5 Senior Investment Fraud Red Flags

Senior-Investment-Fraud-Red-Flags Older Americans control a significant portion of the wealth in this country. They also frequently have fears about the future of their investments and their ability to remain financially solvent in their later years. These fears, coupled with the cognitive decline that many older adults experience, make them an ideal target for financial scammers.

You can protect yourself and your loved ones from losing money to securities fraud by learning to recognize the signs of financial scams. Read through the list of red flags below and share them with other investors in your life.

If you do become a victim of fraud, do not feel embarrassed or ashamed. It can happen to anybody. Instead, seek legal help from a securities fraud lawyer who can help you seek the compensation you deserve.

Senior Investment Fraud Red Flags

1. Pressure to Act Quickly

If an investment opportunity is truly a good opportunity, it will exist long enough for you to do your research about it and its potential returns. If a salesperson pressures you to act quickly to avoid “losing” an opportunity, be skeptical of his or her claim. This is typically an effort to lock investors into a purchase by preying on their emotions, robbing their chance to think critically about an offer.

2. Offers of Free Meals and Other “Perks”

As the old saying goes, “there’s no such thing as a free lunch.” This is true when it comes to investment opportunities. If you are invited to a seminar offering a free meal along with valuable information about making solid investments and maximizing returns, toss the invitation in the trash.

These seminars are designed to pressure attendees into making purchases through hard sell tactics like pressure to buy quickly, incentives for purchasing at the seminar, and a refusal to accept “no” as an answer.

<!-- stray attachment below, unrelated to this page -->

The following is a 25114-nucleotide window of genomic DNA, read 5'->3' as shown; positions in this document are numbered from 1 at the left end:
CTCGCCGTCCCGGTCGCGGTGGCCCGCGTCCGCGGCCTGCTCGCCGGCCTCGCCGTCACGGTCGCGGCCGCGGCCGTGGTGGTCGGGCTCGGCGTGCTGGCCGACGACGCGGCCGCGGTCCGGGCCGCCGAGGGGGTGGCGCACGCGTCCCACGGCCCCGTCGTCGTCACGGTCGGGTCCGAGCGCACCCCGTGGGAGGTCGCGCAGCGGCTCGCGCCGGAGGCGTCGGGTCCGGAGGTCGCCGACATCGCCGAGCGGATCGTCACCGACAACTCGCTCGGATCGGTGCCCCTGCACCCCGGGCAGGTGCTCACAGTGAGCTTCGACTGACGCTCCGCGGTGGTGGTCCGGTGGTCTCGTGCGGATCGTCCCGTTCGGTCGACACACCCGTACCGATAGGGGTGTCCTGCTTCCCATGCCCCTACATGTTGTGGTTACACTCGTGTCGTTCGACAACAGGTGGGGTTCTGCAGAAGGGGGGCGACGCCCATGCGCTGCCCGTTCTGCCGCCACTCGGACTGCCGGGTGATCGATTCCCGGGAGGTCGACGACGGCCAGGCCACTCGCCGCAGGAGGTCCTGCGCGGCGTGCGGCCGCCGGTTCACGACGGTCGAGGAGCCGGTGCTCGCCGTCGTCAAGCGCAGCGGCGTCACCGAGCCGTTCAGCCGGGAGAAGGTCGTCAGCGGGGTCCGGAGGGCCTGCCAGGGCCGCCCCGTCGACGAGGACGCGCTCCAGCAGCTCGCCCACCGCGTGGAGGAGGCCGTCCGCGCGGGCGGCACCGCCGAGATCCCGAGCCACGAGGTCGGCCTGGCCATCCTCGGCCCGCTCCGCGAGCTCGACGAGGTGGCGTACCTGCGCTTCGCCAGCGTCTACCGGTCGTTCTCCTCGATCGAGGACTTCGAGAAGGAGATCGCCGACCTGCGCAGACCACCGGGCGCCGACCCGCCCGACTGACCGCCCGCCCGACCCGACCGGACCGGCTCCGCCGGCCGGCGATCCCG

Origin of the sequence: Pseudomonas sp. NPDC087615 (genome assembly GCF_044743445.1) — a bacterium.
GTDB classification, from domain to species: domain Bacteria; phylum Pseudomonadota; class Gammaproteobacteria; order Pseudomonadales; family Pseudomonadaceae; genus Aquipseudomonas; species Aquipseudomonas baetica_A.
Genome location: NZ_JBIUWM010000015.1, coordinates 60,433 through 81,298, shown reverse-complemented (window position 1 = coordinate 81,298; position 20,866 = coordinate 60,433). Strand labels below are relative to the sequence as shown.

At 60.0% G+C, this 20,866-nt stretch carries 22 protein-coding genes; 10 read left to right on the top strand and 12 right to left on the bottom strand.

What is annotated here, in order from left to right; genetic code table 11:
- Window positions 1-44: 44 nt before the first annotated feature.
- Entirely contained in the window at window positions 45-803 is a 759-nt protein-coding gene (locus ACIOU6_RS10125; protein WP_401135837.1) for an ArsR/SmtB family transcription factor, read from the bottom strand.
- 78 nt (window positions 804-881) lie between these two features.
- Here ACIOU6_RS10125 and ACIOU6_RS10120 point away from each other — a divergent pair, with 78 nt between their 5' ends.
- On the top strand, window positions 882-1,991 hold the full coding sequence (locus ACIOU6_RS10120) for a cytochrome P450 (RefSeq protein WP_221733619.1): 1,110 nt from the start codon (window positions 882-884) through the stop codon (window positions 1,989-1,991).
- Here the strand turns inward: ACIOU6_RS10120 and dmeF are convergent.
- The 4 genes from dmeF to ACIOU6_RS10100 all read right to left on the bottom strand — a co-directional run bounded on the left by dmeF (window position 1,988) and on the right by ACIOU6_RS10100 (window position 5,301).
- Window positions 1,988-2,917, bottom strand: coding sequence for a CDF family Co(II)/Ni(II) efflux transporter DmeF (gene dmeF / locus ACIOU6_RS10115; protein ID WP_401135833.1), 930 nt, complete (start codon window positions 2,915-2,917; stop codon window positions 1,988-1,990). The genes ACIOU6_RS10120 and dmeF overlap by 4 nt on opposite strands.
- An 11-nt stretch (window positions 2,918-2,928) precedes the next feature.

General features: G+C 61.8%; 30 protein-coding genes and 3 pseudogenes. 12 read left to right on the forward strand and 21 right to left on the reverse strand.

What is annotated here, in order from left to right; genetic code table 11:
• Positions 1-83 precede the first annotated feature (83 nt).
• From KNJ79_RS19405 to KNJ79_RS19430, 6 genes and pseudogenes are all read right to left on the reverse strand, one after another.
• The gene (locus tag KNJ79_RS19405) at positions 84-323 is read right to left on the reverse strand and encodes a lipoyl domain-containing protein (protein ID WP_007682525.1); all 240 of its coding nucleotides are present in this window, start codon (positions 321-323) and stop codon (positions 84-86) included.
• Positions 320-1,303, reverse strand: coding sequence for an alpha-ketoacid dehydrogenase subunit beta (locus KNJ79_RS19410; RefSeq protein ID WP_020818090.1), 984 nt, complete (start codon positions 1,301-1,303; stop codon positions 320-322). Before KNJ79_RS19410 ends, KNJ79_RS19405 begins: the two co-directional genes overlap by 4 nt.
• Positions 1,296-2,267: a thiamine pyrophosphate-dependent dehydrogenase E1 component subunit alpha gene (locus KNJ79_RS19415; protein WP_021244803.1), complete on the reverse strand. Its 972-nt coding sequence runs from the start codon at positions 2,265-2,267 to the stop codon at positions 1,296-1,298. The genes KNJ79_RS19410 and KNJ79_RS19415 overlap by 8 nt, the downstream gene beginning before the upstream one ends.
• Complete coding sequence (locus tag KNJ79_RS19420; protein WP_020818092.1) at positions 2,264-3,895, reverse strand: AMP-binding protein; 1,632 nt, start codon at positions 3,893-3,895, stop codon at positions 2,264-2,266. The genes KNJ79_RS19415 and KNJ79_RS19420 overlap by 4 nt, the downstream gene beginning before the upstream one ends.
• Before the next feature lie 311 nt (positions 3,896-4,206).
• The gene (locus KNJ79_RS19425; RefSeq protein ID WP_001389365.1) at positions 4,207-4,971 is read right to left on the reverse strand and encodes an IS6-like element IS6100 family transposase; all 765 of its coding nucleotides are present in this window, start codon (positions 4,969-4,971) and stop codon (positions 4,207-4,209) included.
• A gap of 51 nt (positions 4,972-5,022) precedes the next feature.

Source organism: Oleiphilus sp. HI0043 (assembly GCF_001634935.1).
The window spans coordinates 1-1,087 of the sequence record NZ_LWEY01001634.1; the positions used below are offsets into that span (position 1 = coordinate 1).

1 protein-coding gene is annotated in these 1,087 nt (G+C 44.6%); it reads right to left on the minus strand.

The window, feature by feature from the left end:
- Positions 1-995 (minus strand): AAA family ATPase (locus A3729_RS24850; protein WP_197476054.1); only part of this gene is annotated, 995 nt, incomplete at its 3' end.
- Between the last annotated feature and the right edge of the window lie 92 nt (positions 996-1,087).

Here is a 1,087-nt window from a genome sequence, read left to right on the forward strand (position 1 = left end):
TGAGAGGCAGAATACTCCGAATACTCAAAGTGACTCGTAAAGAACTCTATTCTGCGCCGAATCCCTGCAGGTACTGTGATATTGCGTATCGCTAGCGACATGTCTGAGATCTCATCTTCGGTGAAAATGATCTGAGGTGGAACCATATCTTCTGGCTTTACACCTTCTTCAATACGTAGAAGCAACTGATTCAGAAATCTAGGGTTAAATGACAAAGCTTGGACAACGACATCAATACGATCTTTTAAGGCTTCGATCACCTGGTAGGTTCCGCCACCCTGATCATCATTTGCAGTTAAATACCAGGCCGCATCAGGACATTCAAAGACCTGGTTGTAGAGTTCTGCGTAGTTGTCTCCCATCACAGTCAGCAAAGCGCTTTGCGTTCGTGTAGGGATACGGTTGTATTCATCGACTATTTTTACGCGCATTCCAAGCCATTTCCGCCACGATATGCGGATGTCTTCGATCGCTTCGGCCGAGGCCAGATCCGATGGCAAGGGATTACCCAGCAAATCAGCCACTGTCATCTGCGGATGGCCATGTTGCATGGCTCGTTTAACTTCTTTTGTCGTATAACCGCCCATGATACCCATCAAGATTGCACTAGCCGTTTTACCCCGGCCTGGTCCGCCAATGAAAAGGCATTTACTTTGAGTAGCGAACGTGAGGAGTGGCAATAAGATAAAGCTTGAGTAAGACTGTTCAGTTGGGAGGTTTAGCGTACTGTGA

If you do choose to attend such a seminar, perhaps to protect a friend or loved one from falling prey to a scam, commit yourself not making a purchase. Practice your refusal strategy and if necessary, leave the seminar before it is over.

3. Guarantees of High Returns and No Risks

Nothing in life is guaranteed. This is especially true in the investment world. If you are offered an investment opportunity that guarantees anything, such as no risks or guaranteed high returns, you are being lied to. The only circumstance under which you can expect consistent, guaranteed high returns is participation in a Ponzi scheme, which will inevitably fail when the perpetrator is found guilty of fraud or the system collapses when it is no longer sustainable. Even the most stable investments have their ups and downs.

4. No Documentation of the Investment

When a security does not have the proper documentation, such as a prospectus or an offering circular, you cannot know whether the security is legitimate. Ask for the documentation showing a security’s history and growth if you are offered an investment opportunity. A lack of proper documentation can mean that you are being offered an unregistered security.

5. A Lack of a Broker License and Similarly Suspicious Facts About the Seller’s Background

The person offering to sell you a security should be able to provide his or her broker license when asked. If a seller is hesitant to show his or her license or tries to sidestep your request, be wary. You can look up a broker by name in the Security Exchange Commission’s Internet Adviser Public Disclosure Database or the Financial Industry Regulatory Authority’s BrokerCheck database to see an individual’s license number, his or her professional background, and whether he or she has faced disciplinary action in the past.

Even if a broker’s license is legitimate, be wary if your search turns up an association with brokerage firms that have had their accreditation terminated or if the broker has a history of changing firms frequently and internal reviews by employers.

Work with an Experienced Florida Securities Fraud Attorney

If you are not sure if an investment opportunity is legitimate, speak with an experienced securities fraud attorney or another knowledgeable party. It is rare for investment scams to be obvious – often, they are disguised as legitimate opportunities through careful marketing and fabricated or exaggerated returns.

To learn more about investment scams and how you can protect yourself and your family, speak with a member of our team at Sonn Law Group. Contact our firm today to set up your initial consultation in our office. We are located in Florida and serve clients from the United States, Puerto Rico, and South America.